While much of the restaurant industry has been steadily increasing menu prices to combat the current macroeconomic environment, Papa Johns is distancing itself from the pack, and is instead executing a “thoughtful approach to price and promotions” that keeps the overall cost down for a typical family of four, Papa Johns CEO Rob Lynch said during Thursday’s earnings call for the third quarter ended Sept. 24.
“When I came over from traditional QSR that was one of the things I really had to get my arms wrapped around, because when you go through a drive-thru, that’s the price you pay,” Lynch said in an interview with Nation’s Restaurant News. “In our category, there’s the regular menu price, the menu price on the digital ordering channels, and then we offer all of these promotions and discounts. So we have some flexibility on where we take pricing and how that pricing is perceived.”
Lynch said that Papa Johns has really held on to the barbell pricing strategy, which allows them to offer discounts and promotions to a price-conscious consumer on the simpler end of the menu, while at the same time charging more for premium options that usually end up on the menu innovation side of the menu, like the new epic garlic stuffed crust pizza.
“We’ve been able to really segregate the value-conscious consumer vs. the consumer that’s willing to spend more and therefore mitigate some of the inflation that we've seen in the business model.”
This differentiated pricing strategy has resulted in moderate sales and revenue growth for the third quarter, as Papa Johns reported 3% same-store sales growth for the North America portfolio, driven mainly by transactions growth, particularly with corporate stores. Net income, meanwhile, was dampened slightly by due to the company’s recent acquisition of 118 franchise restaurants in the U.K. market.
Papa Johns is also continuing its menu innovation push, with the release of both the epic garlic stuffed crust pizza (and the spicy version), as well as all-white boneless wings last quarter. The start of the fourth quarter also saw the expansion of the Papa Bites platform with the LTO Twix Papa Bites served with a caramel dipping sauce around Halloween time. Lynch said during Thursday’s call that the company believes product innovation and premium pricing positioning are unique attributes to the brand.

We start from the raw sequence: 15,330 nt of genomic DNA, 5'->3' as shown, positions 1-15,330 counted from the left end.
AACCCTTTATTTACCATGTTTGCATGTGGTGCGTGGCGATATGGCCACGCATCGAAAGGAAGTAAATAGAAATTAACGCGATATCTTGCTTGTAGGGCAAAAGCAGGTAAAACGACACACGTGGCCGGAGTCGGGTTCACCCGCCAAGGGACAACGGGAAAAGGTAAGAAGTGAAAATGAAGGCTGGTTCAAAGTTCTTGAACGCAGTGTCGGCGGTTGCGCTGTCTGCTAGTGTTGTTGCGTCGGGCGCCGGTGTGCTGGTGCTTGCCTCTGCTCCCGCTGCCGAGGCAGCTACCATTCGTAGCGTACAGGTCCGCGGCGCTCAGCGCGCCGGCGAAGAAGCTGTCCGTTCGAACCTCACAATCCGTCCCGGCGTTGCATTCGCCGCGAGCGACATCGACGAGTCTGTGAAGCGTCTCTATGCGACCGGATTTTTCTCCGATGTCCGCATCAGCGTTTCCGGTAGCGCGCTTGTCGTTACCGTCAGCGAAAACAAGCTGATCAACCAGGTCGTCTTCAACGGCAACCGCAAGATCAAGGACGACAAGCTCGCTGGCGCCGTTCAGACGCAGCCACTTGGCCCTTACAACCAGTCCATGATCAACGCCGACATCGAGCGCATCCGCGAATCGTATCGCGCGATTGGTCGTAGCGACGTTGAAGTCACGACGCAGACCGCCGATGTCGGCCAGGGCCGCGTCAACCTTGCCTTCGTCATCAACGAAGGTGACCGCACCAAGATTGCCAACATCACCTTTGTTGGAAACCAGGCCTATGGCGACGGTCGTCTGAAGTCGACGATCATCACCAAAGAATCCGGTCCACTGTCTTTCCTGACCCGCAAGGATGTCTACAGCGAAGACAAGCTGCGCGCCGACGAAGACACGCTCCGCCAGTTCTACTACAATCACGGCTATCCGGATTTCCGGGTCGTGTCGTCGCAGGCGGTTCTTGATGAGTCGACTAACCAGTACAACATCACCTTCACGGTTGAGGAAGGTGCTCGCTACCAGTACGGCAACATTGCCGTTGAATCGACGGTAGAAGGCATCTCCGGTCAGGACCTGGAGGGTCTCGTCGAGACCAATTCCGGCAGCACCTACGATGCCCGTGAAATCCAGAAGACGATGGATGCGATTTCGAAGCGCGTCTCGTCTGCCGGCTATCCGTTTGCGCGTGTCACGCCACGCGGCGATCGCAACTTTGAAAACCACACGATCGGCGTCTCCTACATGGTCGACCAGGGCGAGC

“We can’t get too far away from pizza and forget that we’re a pizza company, but we’re really bullish on our Papadias platform,” Lynch said. “We’ve developed a very loyal customer there and on this Papa Bites platform where we keep coming up with [new flavors] like Oreo, Twix, and chicken parmesan. They are shareable and can drive that incrementality. So I think that’s where 90% of our innovation lands.”
The menu innovation is a driving factor behind the push for more rewards members, especially since members have the highest frequency and tickets across all platforms. During the call, Lynch said that the company is currently working to enhance its loyalty program and anticipates improved performance in 2024.
Papa Johns executives also mentioned another focus for the company: renewed emphasis on new dayparts like lunch and late-night offerings, the latter of which would be boosted with labor from aggregator partnerships like DoorDash. Of course, Papa Johns is far from the first company to mention trying to capture the late-night daypart. After-hours dining has been trending this year as we move further away from the pandemic and brands try to unlock that younger demographic that’s looking for a post-dinner snack or meal, including Taco Bell, Wendy’s, White Castle, and more.
For the third quarter ended Sept. 24, Papa Johns reported total revenues of $523 million, up 2% from the same quarter the year prior. Net income was $17.2 million or $0.48 earnings per share, down from $19.2 million or $0.23 per share the same quarter in 2022.
Papa Johns reported 45 net unit openings in the second quarter, largely driven by international growth for a grand total of 5,825 stores systemwide.